Your first Ceramic project

Now that ceramic is installed, we can use it to create a new project. Open a terminal and type:

ceramic init --name myproject

This should generate and setup your project. Wait a bit, that should not be long!

Ceramic init

Run your project

Your project is generated, you can now try to run it to ensure it works.

Set current directory to myproject:

cd myproject

Then call ceramic to run your generated app:

ceramic clay run web --setup --assets

You should see a window open and show the default ceramic app:

Ceramic window

Congratulations! You’ve just finished building and running your first project!

ceramic clay run web --setup --assets

This command is asking ceramic to run your app using clay backend and targeting the web platform.

Ceramic has multiple backends as mentioned in the introduction article, that is why we need to specify which backend and which target to use when building and running an app.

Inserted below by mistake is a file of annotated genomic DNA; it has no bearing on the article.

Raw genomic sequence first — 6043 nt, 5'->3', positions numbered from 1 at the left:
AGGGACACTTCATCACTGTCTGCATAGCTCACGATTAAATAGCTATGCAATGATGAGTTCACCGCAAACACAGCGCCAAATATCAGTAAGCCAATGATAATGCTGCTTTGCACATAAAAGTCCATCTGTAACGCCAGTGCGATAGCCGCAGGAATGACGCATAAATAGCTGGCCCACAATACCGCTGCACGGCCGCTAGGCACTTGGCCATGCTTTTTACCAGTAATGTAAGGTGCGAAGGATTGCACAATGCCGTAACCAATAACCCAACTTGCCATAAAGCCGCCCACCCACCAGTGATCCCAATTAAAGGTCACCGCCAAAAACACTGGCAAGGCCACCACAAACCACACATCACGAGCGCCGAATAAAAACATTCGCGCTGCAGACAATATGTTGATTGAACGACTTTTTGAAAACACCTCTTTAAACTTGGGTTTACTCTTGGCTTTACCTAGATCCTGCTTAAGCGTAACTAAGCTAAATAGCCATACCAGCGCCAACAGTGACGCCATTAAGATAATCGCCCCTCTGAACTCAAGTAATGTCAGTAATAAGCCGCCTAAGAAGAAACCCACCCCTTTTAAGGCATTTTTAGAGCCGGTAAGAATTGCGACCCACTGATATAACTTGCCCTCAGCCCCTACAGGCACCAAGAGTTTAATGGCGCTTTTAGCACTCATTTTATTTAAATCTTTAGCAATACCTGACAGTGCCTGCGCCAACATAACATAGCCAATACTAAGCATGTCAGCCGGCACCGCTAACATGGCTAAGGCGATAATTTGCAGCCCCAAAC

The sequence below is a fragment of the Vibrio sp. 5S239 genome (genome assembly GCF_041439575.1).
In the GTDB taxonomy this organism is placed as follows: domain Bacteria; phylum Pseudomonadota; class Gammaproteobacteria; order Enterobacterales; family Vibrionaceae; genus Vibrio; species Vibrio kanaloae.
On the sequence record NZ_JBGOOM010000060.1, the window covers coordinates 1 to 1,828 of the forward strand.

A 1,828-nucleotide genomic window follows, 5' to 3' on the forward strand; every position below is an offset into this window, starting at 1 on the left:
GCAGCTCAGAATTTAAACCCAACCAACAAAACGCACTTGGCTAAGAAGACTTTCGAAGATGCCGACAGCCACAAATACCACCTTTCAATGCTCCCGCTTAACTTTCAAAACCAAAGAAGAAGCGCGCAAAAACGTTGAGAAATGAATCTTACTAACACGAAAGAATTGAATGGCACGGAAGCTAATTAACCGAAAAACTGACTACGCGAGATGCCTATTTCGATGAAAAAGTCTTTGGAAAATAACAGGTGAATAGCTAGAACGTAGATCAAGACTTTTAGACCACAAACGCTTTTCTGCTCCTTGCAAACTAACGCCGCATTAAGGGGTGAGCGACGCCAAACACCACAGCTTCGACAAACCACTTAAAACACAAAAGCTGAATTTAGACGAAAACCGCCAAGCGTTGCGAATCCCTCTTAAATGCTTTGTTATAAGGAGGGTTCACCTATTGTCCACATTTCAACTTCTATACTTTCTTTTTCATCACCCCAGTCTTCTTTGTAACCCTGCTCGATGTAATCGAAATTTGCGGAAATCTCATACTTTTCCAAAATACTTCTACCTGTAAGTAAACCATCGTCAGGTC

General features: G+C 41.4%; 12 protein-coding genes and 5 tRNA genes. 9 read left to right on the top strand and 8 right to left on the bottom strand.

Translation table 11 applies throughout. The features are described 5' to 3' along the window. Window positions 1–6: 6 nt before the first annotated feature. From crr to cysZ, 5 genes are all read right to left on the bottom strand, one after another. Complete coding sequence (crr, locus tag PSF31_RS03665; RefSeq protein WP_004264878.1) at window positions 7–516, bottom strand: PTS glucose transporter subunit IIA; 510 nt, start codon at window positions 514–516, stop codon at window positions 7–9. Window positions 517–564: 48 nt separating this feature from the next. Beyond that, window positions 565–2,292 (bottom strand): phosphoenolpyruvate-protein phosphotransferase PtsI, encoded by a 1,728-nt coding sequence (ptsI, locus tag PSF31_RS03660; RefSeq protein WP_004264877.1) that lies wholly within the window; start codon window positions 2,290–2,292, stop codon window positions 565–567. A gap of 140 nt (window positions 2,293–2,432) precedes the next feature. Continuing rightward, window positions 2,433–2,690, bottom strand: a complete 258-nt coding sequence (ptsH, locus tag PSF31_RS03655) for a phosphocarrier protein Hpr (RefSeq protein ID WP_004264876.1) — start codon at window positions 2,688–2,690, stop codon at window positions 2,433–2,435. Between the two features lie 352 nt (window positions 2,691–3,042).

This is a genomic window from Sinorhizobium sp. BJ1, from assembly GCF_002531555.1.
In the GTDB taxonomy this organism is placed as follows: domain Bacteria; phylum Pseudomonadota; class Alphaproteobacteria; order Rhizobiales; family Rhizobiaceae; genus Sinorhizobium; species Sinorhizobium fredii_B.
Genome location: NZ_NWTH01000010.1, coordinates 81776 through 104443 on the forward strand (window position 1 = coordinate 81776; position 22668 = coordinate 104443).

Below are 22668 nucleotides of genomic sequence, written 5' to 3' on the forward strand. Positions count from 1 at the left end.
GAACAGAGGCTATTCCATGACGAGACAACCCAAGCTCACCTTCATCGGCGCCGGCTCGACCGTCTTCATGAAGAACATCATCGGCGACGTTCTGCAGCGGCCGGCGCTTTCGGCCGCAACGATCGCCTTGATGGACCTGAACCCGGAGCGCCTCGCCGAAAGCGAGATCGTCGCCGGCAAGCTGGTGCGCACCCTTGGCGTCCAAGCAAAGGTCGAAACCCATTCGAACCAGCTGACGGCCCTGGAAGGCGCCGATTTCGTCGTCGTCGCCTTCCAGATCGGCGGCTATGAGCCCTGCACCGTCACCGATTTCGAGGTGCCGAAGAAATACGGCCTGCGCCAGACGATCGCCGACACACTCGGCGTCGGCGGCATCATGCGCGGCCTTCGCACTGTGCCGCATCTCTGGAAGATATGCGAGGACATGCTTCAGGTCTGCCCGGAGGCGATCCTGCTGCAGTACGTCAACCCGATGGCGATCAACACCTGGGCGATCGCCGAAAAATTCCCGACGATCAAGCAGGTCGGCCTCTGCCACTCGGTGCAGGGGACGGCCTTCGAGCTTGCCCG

In practice, you won’t need to call this command by hand many times, because we will use Visual Studio Code and its Ceramic extension to continue.

If you plan to continue using CLI instead of Visual Studio Code later, the full command should always include --setup and --assets arguments:

ceramic clay run web --setup --assets

--assets argument will ensure your exported project’s assets are kept in sync with your original assets folder in case they changed since last run (but you don’t need to worry about this if you use Visual Studio Code as showcased in the next guide).

--setup argument will ensure your project is properly setup for the given target. This is particularly useful when you build a target for the first time, but it doesn’t hurt keeping the argument for every run.

Continue reading ➔ Editing your project